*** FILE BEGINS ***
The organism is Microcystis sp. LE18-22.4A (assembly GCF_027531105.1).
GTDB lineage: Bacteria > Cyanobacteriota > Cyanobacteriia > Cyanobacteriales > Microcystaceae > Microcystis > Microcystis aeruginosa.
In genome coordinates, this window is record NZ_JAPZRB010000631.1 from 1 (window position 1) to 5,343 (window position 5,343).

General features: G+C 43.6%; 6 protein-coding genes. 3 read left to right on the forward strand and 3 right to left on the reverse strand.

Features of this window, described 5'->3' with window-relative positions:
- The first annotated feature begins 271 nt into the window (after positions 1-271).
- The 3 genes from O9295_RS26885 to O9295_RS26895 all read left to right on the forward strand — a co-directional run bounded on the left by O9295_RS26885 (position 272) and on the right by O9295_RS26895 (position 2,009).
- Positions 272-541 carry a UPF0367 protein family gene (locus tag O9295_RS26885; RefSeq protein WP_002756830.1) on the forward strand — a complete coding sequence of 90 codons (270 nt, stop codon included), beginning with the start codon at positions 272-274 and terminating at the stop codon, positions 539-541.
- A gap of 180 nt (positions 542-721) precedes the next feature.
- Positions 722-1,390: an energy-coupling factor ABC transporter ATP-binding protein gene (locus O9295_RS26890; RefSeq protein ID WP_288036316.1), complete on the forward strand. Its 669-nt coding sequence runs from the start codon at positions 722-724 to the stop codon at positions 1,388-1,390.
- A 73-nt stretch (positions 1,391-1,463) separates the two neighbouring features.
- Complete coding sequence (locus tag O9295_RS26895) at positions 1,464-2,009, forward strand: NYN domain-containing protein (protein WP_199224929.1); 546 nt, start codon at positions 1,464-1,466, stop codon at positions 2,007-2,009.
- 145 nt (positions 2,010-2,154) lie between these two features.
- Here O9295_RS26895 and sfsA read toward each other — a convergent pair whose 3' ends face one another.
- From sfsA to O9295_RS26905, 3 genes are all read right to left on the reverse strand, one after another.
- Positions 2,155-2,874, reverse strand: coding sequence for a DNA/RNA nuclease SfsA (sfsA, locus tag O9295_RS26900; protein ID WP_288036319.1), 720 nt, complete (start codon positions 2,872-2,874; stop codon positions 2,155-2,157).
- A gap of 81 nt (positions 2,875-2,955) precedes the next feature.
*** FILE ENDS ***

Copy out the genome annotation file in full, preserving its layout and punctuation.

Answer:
The organism is Microcystis sp. LE18-22.4A (assembly GCF_027531105.1).
GTDB lineage: Bacteria > Cyanobacteriota > Cyanobacteriia > Cyanobacteriales > Microcystaceae > Microcystis > Microcystis aeruginosa.
In genome coordinates, this window is record NZ_JAPZRB010000631.1 from 1 (window position 1) to 5,343 (window position 5,343).

General features: G+C 43.6%; 6 protein-coding genes. 3 read left to right on the forward strand and 3 right to left on the reverse strand.

Features of this window, described 5'->3' with window-relative positions:
- The first annotated feature begins 271 nt into the window (after positions 1-271).
- The 3 genes from O9295_RS26885 to O9295_RS26895 all read left to right on the forward strand — a co-directional run bounded on the left by O9295_RS26885 (position 272) and on the right by O9295_RS26895 (position 2,009).
- Positions 272-541 carry a UPF0367 protein family gene (locus tag O9295_RS26885; RefSeq protein WP_002756830.1) on the forward strand — a complete coding sequence of 90 codons (270 nt, stop codon included), beginning with the start codon at positions 272-274 and terminating at the stop codon, positions 539-541.
- A gap of 180 nt (positions 542-721) precedes the next feature.
- Positions 722-1,390: an energy-coupling factor ABC transporter ATP-binding protein gene (locus O9295_RS26890; RefSeq protein ID WP_288036316.1), complete on the forward strand. Its 669-nt coding sequence runs from the start codon at positions 722-724 to the stop codon at positions 1,388-1,390.
- A 73-nt stretch (positions 1,391-1,463) separates the two neighbouring features.
- Complete coding sequence (locus tag O9295_RS26895) at positions 1,464-2,009, forward strand: NYN domain-containing protein (protein WP_199224929.1); 546 nt, start codon at positions 1,464-1,466, stop codon at positions 2,007-2,009.
- 145 nt (positions 2,010-2,154) lie between these two features.
- Here O9295_RS26895 and sfsA read toward each other — a convergent pair whose 3' ends face one another.
- From sfsA to O9295_RS26905, 3 genes are all read right to left on the reverse strand, one after another.
- Positions 2,155-2,874, reverse strand: coding sequence for a DNA/RNA nuclease SfsA (sfsA, locus tag O9295_RS26900; protein ID WP_288036319.1), 720 nt, complete (start codon positions 2,872-2,874; stop codon positions 2,155-2,157).
- A gap of 81 nt (positions 2,875-2,955) precedes the next feature.